For the longest time I never noticed the harmony that apples and pork have together. When I was young, I had apple sauce on my ham, apple juice cooked my pork chops, and every pig roast I had ever seen had an apple in its mouth. It was not until recently that I realized that I had been taking the two of them for granted. Today I relish the taste of sweet apples with my pork. This recipe gives the best of both worlds by adding a little lick of fire to the mix.
METHOD Apple Cider Sauce
Stir together the cider, honey, soy sauce, pepper, cilantro, garlic, sliced onion, and green onions.
Place the steaks into a glass dish large enough to hold them all in a single layer. Pour enough of the apple cider sauce over the steaks to cover them, reserving any sauce that is not used. Cover and refrigerate the marinade and the steaks for 4 to 6 hours.
Remove the steaks from the marinade and pour the marinade into a saucepan. Add any leftover marinade to that same saucepan, and bring the contents to a boil. Continue to boil until the sauce has reduced by half. Using a hand blender, or a food processor, purée until the sauce is smooth.
Grill–Roasted Apples and Pork Steaks
Wrap 2 slices of bacon around each marinated pork steak, securing them with toothpicks.
Using a melon baller, scoop out the cores of the apples, leaving about an inch intact at the bottom to form a closed cavity. Mix together the brown sugar and the butter. Pack about 1 tbsp. of the butter mixture into each of the cavities in the apples. Place the apples on the pre-soaked plank.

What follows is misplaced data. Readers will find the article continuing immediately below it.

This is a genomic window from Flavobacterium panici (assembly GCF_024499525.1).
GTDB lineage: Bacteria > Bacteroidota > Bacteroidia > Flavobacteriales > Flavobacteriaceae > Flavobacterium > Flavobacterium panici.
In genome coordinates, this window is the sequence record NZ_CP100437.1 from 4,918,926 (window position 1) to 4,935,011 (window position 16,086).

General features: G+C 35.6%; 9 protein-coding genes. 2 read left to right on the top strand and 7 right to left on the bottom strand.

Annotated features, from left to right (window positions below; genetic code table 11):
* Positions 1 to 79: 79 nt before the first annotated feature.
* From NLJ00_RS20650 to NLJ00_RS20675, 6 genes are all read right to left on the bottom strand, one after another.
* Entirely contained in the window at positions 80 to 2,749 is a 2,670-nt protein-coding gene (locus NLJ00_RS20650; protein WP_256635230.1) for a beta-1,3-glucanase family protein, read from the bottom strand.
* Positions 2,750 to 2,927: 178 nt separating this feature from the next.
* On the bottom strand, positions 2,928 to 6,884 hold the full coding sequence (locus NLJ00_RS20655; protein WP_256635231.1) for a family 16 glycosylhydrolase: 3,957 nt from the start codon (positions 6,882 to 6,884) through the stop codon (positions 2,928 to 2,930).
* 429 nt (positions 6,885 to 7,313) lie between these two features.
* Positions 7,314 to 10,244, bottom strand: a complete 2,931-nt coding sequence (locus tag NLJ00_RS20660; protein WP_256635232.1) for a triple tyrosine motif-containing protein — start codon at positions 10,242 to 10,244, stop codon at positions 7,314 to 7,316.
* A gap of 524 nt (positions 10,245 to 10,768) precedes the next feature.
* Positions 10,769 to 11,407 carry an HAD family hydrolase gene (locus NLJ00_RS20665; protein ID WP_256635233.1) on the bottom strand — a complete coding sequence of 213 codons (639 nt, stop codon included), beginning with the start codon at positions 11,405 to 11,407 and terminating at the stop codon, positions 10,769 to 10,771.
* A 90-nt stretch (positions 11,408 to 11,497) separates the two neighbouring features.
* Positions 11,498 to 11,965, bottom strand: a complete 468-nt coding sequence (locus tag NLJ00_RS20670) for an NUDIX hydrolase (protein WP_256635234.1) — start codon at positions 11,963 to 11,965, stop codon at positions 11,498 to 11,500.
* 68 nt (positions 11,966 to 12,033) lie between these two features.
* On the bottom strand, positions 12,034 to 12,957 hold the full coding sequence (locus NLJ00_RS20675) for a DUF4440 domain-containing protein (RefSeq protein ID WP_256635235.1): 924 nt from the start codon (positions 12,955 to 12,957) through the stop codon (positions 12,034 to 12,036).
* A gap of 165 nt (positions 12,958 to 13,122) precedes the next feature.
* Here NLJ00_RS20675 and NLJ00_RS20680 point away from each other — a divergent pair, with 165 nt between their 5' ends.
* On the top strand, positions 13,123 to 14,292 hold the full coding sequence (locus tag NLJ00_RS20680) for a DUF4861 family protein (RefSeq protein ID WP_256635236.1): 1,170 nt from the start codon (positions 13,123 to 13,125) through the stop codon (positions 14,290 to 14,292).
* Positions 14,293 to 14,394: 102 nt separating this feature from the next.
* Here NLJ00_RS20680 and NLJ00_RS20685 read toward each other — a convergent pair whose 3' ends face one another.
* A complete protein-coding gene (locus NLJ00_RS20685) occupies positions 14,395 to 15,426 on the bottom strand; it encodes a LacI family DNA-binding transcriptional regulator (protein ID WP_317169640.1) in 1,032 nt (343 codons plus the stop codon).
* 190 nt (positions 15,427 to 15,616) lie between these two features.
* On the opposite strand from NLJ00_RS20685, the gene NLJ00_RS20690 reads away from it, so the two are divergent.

Preheat the grill to medium–high.
Set the plank with the apples on the preheated grill. Drizzle 1 tbsp. of sauce into each of the apple cavities. Clase the lid and grill–roast for 30 minutes.
Open the lid and drizzle 1 tbsp more of the sauce into the apples. Roast for another 10 minutes, or until the apples are tender enough to pierce easily with a toothpick but still hold their shape. Remove from the grill. Cut into 6 to 8 wedges and grill directly over high heat for 1 to 2 minutes per side to lightly char. Remove from grill and keep warm.
Place the steaks on the grill and cook for 5 to 6 minutes per side, basting liberally with the apple cider sauce. Steaks are done when the juices run clear, bacon is crisp, and/or the internal temperature reaches 145°F. Let rest 3 to 4 minutes before serving.
Serve the steaks with a baked apple on the side, drizzling for of the sauce over the apple and steaks.
Okay, so perhaps I am jumping the gun with this incredibly autumn-esque recipe, and for certain this would be a great meal in the fall. But apples and pork are so very delicious together and I wanted to let the world know that they should take notice of something that we have been taking for granted for so long.